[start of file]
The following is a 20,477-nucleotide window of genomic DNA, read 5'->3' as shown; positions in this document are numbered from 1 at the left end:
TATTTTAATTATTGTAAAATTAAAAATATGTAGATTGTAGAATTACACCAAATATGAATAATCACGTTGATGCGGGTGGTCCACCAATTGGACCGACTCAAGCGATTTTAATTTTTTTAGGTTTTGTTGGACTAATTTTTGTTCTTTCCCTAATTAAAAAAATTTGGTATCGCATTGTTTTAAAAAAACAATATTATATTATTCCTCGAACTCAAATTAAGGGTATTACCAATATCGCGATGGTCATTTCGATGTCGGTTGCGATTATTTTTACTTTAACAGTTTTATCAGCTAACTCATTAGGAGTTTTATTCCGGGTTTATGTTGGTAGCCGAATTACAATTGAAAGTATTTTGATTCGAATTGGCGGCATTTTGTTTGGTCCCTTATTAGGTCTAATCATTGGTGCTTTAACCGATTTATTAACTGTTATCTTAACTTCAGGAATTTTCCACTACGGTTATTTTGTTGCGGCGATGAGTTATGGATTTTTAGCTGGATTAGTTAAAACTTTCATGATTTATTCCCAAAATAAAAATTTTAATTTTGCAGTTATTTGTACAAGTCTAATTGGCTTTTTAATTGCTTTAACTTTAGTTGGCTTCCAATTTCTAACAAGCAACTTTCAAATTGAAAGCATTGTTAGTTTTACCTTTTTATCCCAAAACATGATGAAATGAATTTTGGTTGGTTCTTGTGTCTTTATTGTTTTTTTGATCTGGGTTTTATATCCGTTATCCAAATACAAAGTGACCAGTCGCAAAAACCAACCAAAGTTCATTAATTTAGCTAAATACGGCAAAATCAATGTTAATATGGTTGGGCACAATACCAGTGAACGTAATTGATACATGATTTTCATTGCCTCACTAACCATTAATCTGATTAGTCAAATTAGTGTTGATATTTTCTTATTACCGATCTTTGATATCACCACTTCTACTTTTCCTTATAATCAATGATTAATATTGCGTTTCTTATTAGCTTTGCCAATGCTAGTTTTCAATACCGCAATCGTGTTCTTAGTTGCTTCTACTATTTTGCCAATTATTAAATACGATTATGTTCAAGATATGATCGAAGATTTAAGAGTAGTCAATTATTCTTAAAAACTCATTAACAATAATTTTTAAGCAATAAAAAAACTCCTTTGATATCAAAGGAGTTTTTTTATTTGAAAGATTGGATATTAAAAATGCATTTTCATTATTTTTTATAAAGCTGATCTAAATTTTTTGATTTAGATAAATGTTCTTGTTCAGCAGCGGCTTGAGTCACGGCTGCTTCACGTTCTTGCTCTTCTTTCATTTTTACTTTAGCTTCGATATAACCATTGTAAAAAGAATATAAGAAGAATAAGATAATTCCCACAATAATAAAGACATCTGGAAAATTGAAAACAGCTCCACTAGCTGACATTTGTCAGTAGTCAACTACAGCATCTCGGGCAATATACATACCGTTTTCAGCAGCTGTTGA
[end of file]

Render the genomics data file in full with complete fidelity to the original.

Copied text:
The following is a 20,477-nucleotide window of genomic DNA, read 5'->3' as shown; positions in this document are numbered from 1 at the left end:
TATTTTAATTATTGTAAAATTAAAAATATGTAGATTGTAGAATTACACCAAATATGAATAATCACGTTGATGCGGGTGGTCCACCAATTGGACCGACTCAAGCGATTTTAATTTTTTTAGGTTTTGTTGGACTAATTTTTGTTCTTTCCCTAATTAAAAAAATTTGGTATCGCATTGTTTTAAAAAAACAATATTATATTATTCCTCGAACTCAAATTAAGGGTATTACCAATATCGCGATGGTCATTTCGATGTCGGTTGCGATTATTTTTACTTTAACAGTTTTATCAGCTAACTCATTAGGAGTTTTATTCCGGGTTTATGTTGGTAGCCGAATTACAATTGAAAGTATTTTGATTCGAATTGGCGGCATTTTGTTTGGTCCCTTATTAGGTCTAATCATTGGTGCTTTAACCGATTTATTAACTGTTATCTTAACTTCAGGAATTTTCCACTACGGTTATTTTGTTGCGGCGATGAGTTATGGATTTTTAGCTGGATTAGTTAAAACTTTCATGATTTATTCCCAAAATAAAAATTTTAATTTTGCAGTTATTTGTACAAGTCTAATTGGCTTTTTAATTGCTTTAACTTTAGTTGGCTTCCAATTTCTAACAAGCAACTTTCAAATTGAAAGCATTGTTAGTTTTACCTTTTTATCCCAAAACATGATGAAATGAATTTTGGTTGGTTCTTGTGTCTTTATTGTTTTTTTGATCTGGGTTTTATATCCGTTATCCAAATACAAAGTGACCAGTCGCAAAAACCAACCAAAGTTCATTAATTTAGCTAAATACGGCAAAATCAATGTTAATATGGTTGGGCACAATACCAGTGAACGTAATTGATACATGATTTTCATTGCCTCACTAACCATTAATCTGATTAGTCAAATTAGTGTTGATATTTTCTTATTACCGATCTTTGATATCACCACTTCTACTTTTCCTTATAATCAATGATTAATATTGCGTTTCTTATTAGCTTTGCCAATGCTAGTTTTCAATACCGCAATCGTGTTCTTAGTTGCTTCTACTATTTTGCCAATTATTAAATACGATTATGTTCAAGATATGATCGAAGATTTAAGAGTAGTCAATTATTCTTAAAAACTCATTAACAATAATTTTTAAGCAATAAAAAAACTCCTTTGATATCAAAGGAGTTTTTTTATTTGAAAGATTGGATATTAAAAATGCATTTTCATTATTTTTTATAAAGCTGATCTAAATTTTTTGATTTAGATAAATGTTCTTGTTCAGCAGCGGCTTGAGTCACGGCTGCTTCACGTTCTTGCTCTTCTTTCATTTTTACTTTAGCTTCGATATAACCATTGTAAAAAGAATATAAGAAGAATAAGATAATTCCCACAATAATAAAGACATCTGGAAAATTGAAAACAGCTCCACTAGCTGACATTTGTCAGTAGTCAACTACAGCATCTCGGGCAATATACATACCGTTTTCAGCAGCTGTTGA